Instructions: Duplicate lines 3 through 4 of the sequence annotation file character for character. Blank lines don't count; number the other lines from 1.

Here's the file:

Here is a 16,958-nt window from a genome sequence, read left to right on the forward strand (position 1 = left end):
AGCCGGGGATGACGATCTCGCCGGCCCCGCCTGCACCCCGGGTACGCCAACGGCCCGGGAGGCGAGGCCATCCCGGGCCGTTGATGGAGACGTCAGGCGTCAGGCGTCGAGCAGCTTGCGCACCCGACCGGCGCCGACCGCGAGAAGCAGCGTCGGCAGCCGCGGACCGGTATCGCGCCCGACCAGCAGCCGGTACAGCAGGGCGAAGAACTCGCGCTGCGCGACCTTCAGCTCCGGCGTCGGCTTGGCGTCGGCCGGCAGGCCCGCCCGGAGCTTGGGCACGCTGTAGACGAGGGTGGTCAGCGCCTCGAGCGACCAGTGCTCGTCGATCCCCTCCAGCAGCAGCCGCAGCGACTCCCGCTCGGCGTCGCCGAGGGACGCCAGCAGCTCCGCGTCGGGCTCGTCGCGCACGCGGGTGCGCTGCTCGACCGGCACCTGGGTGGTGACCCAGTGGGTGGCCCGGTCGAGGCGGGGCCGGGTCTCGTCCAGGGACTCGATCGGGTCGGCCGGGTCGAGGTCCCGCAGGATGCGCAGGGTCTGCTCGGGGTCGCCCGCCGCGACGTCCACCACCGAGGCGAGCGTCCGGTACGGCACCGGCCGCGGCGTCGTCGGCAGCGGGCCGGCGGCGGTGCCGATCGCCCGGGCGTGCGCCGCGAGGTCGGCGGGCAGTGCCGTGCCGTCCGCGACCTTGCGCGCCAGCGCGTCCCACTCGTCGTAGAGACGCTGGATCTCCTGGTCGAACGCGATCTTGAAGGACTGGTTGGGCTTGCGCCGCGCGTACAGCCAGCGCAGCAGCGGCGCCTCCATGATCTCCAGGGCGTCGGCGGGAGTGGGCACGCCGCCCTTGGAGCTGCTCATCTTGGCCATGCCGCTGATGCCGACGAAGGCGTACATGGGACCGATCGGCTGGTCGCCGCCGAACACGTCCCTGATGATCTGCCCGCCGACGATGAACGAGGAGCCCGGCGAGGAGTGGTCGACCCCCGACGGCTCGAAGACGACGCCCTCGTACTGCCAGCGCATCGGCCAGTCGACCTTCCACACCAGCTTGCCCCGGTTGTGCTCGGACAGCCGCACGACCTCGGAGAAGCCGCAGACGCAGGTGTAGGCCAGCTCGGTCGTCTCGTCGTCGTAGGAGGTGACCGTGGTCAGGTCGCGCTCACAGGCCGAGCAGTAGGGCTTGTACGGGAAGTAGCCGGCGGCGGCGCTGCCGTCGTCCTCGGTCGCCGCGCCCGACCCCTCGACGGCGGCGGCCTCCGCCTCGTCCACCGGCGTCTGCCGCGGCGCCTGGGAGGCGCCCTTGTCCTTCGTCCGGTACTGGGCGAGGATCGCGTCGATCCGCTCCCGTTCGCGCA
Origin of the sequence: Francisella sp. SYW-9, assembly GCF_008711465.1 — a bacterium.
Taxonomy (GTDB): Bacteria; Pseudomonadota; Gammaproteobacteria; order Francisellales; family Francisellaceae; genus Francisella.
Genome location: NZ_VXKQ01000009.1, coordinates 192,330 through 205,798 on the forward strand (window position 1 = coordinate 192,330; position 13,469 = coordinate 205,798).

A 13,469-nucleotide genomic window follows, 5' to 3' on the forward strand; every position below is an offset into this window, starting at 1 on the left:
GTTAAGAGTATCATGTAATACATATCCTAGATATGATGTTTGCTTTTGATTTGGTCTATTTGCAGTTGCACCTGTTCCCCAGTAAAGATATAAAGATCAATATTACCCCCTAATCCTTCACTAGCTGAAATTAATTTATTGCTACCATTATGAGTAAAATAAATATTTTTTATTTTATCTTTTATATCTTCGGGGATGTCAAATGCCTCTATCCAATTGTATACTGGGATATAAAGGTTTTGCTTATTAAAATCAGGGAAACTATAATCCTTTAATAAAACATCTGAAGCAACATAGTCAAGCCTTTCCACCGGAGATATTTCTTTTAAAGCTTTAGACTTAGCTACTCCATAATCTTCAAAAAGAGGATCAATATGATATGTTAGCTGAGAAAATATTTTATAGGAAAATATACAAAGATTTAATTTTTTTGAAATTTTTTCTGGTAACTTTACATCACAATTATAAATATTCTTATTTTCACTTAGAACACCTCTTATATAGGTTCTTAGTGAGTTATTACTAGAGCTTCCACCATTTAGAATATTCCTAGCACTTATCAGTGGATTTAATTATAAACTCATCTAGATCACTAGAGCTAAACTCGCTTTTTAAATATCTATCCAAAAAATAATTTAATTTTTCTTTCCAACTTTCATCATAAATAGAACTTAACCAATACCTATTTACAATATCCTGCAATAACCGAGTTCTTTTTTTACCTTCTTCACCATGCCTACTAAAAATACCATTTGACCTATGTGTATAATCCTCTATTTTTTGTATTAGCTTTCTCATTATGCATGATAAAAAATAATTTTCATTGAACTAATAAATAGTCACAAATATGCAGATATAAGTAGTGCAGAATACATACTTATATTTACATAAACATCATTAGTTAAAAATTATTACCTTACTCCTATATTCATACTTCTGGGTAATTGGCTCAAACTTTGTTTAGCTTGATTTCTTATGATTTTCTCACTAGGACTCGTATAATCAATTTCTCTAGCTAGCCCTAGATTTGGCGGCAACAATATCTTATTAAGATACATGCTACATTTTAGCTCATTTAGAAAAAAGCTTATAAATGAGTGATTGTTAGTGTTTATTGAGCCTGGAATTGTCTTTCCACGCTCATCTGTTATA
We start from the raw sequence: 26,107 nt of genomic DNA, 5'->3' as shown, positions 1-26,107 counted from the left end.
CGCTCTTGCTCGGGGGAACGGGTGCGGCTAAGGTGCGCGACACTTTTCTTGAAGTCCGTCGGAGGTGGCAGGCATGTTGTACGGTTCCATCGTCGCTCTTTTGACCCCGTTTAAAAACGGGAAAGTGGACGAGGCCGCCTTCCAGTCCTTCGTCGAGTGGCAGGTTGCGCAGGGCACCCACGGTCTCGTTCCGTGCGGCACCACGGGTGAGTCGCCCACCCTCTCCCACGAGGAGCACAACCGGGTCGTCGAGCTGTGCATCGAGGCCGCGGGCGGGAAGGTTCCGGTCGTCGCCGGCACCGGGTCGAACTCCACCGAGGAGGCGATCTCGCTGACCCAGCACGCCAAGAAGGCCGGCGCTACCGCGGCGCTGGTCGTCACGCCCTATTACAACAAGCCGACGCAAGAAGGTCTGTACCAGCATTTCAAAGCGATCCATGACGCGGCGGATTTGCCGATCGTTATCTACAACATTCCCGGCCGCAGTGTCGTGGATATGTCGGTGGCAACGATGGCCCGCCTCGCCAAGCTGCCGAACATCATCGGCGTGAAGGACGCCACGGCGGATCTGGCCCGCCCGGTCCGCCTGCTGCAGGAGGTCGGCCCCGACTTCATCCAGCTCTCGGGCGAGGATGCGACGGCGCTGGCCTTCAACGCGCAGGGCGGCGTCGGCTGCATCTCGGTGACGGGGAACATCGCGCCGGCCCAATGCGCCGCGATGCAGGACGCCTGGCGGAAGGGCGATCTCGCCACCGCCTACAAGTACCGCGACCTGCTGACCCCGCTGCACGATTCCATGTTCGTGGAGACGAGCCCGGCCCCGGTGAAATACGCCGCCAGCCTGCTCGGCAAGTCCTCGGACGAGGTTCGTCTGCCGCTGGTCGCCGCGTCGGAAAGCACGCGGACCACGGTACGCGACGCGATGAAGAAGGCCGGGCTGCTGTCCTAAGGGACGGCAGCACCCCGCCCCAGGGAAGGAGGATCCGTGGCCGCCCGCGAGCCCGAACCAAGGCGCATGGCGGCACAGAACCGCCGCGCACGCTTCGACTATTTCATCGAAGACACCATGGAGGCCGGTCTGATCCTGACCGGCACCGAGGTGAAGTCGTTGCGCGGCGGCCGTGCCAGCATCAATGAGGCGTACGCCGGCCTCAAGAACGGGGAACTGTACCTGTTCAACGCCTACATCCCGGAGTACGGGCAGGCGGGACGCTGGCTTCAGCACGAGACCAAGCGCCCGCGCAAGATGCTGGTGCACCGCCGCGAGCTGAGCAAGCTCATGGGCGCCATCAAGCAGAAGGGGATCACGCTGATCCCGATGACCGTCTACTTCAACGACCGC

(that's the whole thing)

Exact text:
Origin of the sequence: Francisella sp. SYW-9, assembly GCF_008711465.1 — a bacterium.
Taxonomy (GTDB): Bacteria; Pseudomonadota; Gammaproteobacteria; order Francisellales; family Francisellaceae; genus Francisella.